• Disappointing to see both Rebellion Racing and DragonSpeed have a tough week with various issues, but props to the No. 85 JDC-Miller Motorsports Oreca 07 Gibson for being the best of the new Oreca 07s results-wise, P5 with an under-the-radar lineup.
  • All told, the level of reliability among the debuting 18 cars was impressive. Despite some garage trips, nine of the 12 Prototype cars finished, with the only cars suffering a double DNF the Mazda RT24-Ps. That said this was a better debut for Mazda than in recent years. The mid-engined Porsche 911 RSRs did well in GTLM with second and sixth place results; Acura’s NSX GT3s both led and Lexus got one of its new RC F GT3s home clean, which also led, with the second out by accident, not mechanical woes.
  • It was a great GT Le Mans race. All told though Ford and Ferrari’s edge wore on, with Porsche getting right on pace with the new car (albeit a bit behind) and Corvette and BMW struggling. Corvette was particularly unlucky, having gained seven spots on the last two pit stops to get to the lead, but with Antonio Garcia a sitting duck once the race resumed under green. A shame Corvette never really had a proper go at defending its Rolex 24 title for a third year running.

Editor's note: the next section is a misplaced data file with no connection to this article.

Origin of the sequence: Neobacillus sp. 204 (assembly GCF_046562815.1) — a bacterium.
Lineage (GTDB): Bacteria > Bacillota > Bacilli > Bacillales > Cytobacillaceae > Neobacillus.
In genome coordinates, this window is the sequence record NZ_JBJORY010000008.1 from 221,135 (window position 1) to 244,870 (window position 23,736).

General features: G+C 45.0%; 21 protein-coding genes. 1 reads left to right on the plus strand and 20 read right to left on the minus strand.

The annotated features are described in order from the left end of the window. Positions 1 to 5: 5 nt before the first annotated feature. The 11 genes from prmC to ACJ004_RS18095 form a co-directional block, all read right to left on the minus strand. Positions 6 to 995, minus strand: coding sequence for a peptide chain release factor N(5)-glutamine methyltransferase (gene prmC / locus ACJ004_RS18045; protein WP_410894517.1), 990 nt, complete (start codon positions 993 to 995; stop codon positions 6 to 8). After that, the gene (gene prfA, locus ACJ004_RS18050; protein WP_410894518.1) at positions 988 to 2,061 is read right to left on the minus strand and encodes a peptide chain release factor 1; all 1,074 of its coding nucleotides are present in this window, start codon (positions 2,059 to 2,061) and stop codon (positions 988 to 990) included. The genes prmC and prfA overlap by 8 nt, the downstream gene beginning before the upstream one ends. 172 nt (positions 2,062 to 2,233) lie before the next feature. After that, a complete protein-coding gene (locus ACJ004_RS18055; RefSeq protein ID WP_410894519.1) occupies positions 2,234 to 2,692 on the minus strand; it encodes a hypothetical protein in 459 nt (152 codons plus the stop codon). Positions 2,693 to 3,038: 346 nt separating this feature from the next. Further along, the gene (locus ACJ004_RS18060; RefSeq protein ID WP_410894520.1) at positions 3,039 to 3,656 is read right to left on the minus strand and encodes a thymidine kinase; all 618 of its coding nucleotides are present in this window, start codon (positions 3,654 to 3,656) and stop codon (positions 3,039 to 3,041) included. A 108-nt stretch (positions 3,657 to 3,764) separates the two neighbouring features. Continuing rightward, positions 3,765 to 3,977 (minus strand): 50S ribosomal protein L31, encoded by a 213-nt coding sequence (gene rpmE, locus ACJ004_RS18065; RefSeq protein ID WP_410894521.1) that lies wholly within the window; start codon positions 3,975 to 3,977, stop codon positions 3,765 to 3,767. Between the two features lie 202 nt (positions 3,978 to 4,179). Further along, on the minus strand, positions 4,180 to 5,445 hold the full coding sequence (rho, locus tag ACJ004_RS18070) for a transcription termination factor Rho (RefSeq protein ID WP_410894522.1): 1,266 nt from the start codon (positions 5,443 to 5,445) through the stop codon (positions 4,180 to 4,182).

• The GT Daytona class indeed saw the under-the-radar entries from Alegra Motorsports and Land Motorsport star, although I would have only bet one of them would have finished on the podium – not both in a 1-2 finish! It speaks volumes of both team’s efforts that in a series they’re not used to running in that they’d be consistent and stay largely on the lead lap both on-track and in the pits.
  • The hard luck award in GTD goes to Scuderia Corsa, which looked poised for a win before an engine issue grounded Sam Bird in the final few hours. The No. 63 Ferrari 488 GT3 saw Alessandro Balzan, Christina Nielsen and Matteo Cressoni shared the car with Bird.
  • Spencer Pumpelly (GTD) and Kenton Koch (PC) both assisted the winning entries in class, Alegra and Performance Tech, despite not racing themselves. Pumpelly sat on the box to assist Alegra from a strategy standpoint while Koch was a spotter for Performance Tech.
  • Rather bright rain lights from the Prototypes were a topic of conversation, triggered here by a tweet from Land Audi driver Connor De Phillippi, with IMSA noting change may be on the way.